In April 2008 SAHA received a number of phone calls and letters from angry, confused and misinformed individuals. In fact, the Department of the Presidency hadn’t sought their permission to provide SAHA with the information which had been requested in its PAIA Request: the Presidency had written to these 515 individuals stating that Charlotte Young of SAHA had requested their personal information including: sex conscious (sic), financial records, employment history and religious beliefs. This was a complete misrepresentation of the facts and failed to respond accordingly to the Act or to the content of SAHA’s PAIA Request.

SAHA immediately attempted to contact the author of this letter (dated 31 March 2008) in order to rectify the situation. Whilst SAHA was unable to speak with the author of the letter or the Deputy Information Officer several messages were left and eventually SAHA made contact with the officer to whom the case had been handed over to. Several unanswered emails were sent to the relevant officer in PRE requesting a meeting in order to discuss this matter. SAHA finally received a response stating that its emails had been received and would be responded to in due course. However, despite waiting patiently, a response was not received. SAHA was somewhat distressed by how this matter had been handled and were looking for an expedited way forward. SAHA attempted to contact PRE again by email and phone in order to obtain some kind of response from the relevant officer. At the end of May 2008 SAHA was contacted by phone by the relevant officer advising that they would provide a response to SAHA within a week.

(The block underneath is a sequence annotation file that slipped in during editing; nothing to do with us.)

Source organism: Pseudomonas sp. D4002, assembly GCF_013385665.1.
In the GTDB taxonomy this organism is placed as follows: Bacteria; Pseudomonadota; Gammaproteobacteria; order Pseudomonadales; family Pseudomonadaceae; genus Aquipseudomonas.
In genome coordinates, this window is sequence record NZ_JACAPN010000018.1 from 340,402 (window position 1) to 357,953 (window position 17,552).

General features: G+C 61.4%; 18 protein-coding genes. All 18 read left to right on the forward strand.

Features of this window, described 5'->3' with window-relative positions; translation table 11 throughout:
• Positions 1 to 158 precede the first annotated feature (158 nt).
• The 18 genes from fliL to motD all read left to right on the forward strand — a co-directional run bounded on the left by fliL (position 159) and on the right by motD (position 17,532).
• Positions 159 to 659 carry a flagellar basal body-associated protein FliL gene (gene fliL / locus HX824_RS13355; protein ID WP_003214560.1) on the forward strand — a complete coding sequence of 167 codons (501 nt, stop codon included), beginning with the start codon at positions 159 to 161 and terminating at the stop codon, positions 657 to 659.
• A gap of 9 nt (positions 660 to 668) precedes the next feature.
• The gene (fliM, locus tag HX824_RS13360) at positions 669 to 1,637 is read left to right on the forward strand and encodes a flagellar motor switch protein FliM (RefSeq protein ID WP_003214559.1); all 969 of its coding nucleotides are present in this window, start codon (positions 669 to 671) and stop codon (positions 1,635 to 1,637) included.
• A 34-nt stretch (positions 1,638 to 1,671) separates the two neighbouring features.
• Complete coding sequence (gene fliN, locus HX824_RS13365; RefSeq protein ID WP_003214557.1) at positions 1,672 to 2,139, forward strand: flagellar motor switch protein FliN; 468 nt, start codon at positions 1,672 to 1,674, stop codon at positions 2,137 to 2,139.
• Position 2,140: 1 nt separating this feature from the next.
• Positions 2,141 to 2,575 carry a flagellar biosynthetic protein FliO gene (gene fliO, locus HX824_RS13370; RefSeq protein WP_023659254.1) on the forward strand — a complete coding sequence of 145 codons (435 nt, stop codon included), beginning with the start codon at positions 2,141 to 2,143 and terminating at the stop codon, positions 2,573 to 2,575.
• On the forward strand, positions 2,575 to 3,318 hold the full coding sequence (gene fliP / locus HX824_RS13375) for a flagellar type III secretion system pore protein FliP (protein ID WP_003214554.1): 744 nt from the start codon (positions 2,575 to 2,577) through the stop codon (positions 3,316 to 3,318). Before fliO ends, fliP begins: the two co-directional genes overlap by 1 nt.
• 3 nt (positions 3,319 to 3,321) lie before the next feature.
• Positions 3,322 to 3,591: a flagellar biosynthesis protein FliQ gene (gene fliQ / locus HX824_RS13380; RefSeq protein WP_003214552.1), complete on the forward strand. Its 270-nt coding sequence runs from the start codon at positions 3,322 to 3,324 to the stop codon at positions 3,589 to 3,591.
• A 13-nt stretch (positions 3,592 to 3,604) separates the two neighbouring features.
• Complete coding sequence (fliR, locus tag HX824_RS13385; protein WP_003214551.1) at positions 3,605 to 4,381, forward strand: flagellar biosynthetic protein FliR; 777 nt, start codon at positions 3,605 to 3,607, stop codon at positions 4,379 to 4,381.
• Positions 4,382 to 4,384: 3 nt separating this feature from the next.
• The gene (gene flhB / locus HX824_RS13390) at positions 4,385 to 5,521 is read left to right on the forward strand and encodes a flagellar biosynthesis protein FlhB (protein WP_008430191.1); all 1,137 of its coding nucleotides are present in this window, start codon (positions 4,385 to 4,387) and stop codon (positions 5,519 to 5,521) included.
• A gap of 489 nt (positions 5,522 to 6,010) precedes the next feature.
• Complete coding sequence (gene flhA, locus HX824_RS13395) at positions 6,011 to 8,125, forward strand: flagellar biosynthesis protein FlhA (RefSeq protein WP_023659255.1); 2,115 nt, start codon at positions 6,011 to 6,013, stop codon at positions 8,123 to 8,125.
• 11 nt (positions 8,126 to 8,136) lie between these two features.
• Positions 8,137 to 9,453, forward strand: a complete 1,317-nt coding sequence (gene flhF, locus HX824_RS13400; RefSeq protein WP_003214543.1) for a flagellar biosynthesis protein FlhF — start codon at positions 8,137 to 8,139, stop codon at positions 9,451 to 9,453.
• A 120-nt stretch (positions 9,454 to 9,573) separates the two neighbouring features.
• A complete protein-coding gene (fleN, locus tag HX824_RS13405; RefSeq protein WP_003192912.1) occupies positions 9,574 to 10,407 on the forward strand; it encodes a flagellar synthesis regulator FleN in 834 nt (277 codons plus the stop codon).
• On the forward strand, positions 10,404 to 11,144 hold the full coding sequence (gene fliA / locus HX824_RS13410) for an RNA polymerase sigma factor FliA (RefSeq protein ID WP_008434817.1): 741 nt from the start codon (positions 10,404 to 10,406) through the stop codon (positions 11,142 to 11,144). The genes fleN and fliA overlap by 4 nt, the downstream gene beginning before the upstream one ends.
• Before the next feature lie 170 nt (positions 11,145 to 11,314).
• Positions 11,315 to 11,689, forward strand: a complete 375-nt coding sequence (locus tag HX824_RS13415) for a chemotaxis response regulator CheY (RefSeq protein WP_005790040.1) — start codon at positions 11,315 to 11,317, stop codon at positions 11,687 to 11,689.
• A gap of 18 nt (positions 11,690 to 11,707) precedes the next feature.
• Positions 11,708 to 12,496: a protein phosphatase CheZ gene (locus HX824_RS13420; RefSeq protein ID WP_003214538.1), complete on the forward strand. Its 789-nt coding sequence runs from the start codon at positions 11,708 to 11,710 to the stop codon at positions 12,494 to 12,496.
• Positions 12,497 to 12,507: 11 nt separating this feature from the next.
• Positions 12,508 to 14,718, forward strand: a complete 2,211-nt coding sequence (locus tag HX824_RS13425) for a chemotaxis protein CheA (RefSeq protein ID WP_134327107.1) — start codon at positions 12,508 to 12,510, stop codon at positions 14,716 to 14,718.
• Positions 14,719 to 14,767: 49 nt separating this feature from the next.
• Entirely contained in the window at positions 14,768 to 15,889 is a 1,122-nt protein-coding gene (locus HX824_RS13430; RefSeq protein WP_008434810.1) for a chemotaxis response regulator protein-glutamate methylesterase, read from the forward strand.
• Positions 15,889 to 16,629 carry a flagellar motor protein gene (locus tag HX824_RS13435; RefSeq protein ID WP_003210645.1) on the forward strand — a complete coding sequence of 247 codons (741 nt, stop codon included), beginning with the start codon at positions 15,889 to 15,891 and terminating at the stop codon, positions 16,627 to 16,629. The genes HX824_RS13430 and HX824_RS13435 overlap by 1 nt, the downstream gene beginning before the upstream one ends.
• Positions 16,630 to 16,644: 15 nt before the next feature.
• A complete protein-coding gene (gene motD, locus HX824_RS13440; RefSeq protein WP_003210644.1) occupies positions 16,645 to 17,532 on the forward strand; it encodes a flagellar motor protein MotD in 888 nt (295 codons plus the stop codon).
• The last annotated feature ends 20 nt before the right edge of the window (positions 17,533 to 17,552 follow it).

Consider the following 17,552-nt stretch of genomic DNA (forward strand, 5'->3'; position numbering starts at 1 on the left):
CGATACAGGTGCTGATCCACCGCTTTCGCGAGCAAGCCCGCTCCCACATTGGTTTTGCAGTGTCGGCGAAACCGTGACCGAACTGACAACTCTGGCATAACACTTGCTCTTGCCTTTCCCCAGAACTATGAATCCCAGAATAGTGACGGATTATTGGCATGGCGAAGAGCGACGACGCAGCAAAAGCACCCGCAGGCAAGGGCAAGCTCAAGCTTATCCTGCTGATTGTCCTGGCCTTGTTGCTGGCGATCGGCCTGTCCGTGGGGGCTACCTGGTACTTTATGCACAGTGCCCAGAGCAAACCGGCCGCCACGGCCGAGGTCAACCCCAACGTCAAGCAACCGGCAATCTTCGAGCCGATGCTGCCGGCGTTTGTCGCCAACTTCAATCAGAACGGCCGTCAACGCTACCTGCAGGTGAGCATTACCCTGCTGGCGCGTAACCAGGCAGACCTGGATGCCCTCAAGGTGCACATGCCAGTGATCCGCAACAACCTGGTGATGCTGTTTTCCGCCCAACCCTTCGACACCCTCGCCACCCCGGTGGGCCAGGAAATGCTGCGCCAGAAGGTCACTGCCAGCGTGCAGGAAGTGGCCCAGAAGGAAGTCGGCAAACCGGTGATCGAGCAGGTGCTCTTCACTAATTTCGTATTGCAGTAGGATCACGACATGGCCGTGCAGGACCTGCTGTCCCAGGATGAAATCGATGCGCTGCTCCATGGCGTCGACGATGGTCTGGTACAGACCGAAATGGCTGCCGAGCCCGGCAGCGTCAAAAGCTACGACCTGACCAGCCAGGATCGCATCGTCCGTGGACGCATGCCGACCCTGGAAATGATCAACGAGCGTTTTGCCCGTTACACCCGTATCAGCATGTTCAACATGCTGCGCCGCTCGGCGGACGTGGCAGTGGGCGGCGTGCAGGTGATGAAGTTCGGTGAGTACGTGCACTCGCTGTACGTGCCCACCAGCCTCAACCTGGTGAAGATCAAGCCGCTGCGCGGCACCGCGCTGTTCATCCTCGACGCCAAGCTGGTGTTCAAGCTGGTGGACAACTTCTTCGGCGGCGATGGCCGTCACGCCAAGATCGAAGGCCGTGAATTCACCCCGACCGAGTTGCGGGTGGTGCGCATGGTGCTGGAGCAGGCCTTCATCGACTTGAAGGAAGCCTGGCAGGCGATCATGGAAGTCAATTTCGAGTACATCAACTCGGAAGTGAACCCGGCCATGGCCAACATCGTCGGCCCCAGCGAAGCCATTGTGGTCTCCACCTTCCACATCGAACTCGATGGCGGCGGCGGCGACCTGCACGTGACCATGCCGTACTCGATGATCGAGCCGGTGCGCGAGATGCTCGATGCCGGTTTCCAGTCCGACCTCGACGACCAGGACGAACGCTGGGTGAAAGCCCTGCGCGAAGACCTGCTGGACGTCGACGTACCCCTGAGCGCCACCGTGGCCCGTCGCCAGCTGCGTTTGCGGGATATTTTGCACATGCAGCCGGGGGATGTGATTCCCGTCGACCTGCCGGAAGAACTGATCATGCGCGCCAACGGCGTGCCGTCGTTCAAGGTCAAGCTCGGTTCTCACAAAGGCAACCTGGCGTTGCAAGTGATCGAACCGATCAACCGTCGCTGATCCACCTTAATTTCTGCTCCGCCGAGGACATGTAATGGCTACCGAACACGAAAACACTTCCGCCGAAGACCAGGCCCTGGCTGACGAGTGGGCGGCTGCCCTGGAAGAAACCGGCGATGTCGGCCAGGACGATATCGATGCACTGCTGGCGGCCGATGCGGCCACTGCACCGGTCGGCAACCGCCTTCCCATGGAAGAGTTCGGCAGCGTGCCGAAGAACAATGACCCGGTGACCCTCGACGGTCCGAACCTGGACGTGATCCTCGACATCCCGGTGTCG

Such a response again was not provided. SAHA once again emailed the relevant officer in PRE requesting some kind of communication indicating a response to the suggestion that the matter of misinformation being sent by PRE to the 515 individuals concerned in SAHA’s PAIA Request needs to be resolved. Once again SAHA received no response.

On 24 June 2008 SAHA received a fax from PRE advising that its initial PAIA Request would be provided to SAHA by Monday 30 June 2008. No reference was made to the inaccurate letter that had been sent by PRE in relation to this request.

On 30 June 2008 PRE provided SAHA with the records that had been requested in the initial PAIA Request. SAHA responded by thanking PRE for these records and suggesting that the need to resolve the matter of the inaccurate and misleading letter remains.

SAHA has still to receive a response from PRE regarding this matter.

Whilst there must be a certain level of acceptance that PAIA is a relatively new Act and that not all officers within the National Government have been appropriately trained in order to deal with PAIA SAHA can not understand why PRE felt it necessary to write 515 letters to individuals requesting that they provide personal information that was simply not asked for.

At no point did SAHA lead PRE to believe that personal information such as that referred to in the inaccurate letter dated 31 March 2008 was being sought. SAHA accepts that leniency, diplomacy, patience and understanding are required when submitting PAIA Requests to a number of Public and Private Bodies. Nonetheless it is simply unacceptable for any Public or Private Body to misrepresent SAHA and its employees in such a manifestly untruthful way. SAHA continues its attempts to resolve this matter.